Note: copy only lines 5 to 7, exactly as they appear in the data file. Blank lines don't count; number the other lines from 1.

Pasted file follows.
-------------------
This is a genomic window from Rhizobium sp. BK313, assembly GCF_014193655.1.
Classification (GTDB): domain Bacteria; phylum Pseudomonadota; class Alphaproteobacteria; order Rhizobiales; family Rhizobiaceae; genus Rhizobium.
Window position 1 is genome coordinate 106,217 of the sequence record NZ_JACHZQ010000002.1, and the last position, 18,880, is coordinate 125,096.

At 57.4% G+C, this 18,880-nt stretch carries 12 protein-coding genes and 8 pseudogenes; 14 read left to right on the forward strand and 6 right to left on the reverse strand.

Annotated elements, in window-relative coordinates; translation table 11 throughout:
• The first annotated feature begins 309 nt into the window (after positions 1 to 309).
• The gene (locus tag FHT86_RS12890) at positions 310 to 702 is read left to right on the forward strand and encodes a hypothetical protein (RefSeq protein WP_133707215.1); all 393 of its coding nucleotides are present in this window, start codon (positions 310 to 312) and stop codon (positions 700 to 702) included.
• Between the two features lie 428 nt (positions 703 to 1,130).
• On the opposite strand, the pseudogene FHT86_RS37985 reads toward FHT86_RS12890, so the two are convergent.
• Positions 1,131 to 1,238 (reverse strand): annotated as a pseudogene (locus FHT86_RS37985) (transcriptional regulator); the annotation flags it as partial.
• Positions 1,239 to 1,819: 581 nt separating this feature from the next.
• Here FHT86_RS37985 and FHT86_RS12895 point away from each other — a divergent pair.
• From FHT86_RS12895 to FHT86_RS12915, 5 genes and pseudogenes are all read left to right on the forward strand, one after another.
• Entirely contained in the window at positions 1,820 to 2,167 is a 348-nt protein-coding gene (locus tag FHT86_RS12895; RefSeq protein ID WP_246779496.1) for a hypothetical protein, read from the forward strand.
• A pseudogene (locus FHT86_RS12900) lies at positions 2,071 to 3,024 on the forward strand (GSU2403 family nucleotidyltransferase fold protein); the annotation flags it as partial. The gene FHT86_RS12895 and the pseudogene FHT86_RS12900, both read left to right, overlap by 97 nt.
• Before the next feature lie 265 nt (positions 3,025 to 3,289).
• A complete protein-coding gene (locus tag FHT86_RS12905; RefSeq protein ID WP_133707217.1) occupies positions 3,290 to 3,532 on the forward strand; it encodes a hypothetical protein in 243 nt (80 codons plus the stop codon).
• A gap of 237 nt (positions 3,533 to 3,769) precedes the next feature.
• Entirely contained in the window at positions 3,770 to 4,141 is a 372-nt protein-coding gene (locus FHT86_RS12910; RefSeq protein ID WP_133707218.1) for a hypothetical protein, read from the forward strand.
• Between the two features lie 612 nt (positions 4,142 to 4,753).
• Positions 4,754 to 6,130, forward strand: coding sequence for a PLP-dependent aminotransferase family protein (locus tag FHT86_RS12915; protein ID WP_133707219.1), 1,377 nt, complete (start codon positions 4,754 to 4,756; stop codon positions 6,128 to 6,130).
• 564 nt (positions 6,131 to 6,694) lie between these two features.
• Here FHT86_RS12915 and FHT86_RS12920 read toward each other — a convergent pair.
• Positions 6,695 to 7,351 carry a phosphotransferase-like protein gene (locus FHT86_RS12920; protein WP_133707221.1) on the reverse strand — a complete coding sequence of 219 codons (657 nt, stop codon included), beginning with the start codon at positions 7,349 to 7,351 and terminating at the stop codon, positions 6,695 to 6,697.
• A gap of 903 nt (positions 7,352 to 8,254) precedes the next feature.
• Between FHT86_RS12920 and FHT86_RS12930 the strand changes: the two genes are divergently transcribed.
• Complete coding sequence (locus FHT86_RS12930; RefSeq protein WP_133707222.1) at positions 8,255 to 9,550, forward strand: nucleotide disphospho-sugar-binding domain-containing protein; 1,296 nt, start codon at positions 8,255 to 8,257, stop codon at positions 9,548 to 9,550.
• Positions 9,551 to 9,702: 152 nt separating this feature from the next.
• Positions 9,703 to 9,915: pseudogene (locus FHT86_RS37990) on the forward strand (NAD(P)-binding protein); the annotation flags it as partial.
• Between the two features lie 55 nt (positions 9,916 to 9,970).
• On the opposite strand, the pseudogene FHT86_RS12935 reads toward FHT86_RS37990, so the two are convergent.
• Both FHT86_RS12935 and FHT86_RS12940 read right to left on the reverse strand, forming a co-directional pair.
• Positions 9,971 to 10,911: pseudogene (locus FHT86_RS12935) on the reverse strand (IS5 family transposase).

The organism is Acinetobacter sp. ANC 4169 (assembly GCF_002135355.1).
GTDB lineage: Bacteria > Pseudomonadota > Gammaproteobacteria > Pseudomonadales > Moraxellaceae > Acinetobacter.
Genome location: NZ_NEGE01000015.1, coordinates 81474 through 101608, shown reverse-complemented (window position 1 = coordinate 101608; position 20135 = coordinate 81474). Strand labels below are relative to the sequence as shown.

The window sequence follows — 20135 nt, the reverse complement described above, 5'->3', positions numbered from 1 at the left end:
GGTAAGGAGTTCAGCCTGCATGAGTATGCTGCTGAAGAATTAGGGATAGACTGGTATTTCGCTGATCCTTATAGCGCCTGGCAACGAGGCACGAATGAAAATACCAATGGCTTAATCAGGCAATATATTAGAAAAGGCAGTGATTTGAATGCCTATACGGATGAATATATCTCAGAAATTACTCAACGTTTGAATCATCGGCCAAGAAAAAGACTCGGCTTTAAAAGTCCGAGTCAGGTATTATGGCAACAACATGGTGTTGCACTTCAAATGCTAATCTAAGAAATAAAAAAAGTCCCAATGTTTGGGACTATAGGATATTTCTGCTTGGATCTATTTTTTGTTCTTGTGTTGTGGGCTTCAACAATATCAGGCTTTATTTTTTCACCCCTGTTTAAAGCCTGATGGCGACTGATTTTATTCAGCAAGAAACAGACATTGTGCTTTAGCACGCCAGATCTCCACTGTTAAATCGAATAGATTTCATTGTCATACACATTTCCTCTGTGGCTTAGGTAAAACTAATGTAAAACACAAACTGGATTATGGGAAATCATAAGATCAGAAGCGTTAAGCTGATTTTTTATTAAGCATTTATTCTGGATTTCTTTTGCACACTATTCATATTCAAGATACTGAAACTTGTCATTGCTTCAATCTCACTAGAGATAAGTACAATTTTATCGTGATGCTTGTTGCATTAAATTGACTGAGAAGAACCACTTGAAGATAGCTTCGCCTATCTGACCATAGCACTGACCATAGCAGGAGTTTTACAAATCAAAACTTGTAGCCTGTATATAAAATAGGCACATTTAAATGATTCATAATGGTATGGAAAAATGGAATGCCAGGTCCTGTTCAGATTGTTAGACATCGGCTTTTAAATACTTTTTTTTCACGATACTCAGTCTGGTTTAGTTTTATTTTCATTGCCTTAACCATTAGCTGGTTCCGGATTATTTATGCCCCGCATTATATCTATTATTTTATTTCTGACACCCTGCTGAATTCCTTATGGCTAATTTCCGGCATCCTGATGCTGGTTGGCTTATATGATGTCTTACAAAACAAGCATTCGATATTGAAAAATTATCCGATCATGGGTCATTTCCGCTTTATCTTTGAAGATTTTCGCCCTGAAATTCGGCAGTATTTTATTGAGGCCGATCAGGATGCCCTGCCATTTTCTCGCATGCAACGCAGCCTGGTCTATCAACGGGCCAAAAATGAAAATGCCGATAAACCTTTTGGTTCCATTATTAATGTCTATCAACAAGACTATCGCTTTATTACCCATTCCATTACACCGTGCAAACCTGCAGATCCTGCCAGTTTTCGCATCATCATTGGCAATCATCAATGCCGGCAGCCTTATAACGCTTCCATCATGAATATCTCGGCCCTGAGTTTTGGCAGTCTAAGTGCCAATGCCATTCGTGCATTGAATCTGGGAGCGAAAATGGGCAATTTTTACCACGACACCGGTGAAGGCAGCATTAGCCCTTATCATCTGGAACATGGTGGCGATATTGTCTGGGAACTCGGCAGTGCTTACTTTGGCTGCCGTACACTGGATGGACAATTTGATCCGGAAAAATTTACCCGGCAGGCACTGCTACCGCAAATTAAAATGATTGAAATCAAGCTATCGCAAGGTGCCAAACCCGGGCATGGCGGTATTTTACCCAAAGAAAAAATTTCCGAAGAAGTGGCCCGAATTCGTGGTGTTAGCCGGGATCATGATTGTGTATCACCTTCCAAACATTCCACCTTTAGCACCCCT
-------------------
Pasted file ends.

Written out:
Annotated elements, in window-relative coordinates; translation table 11 throughout:
• The first annotated feature begins 309 nt into the window (after positions 1 to 309).
• The gene (locus tag FHT86_RS12890) at positions 310 to 702 is read left to right on the forward strand and encodes a hypothetical protein (RefSeq protein WP_133707215.1); all 393 of its coding nucleotides are present in this window, start codon (positions 310 to 312) and stop codon (positions 700 to 702) included.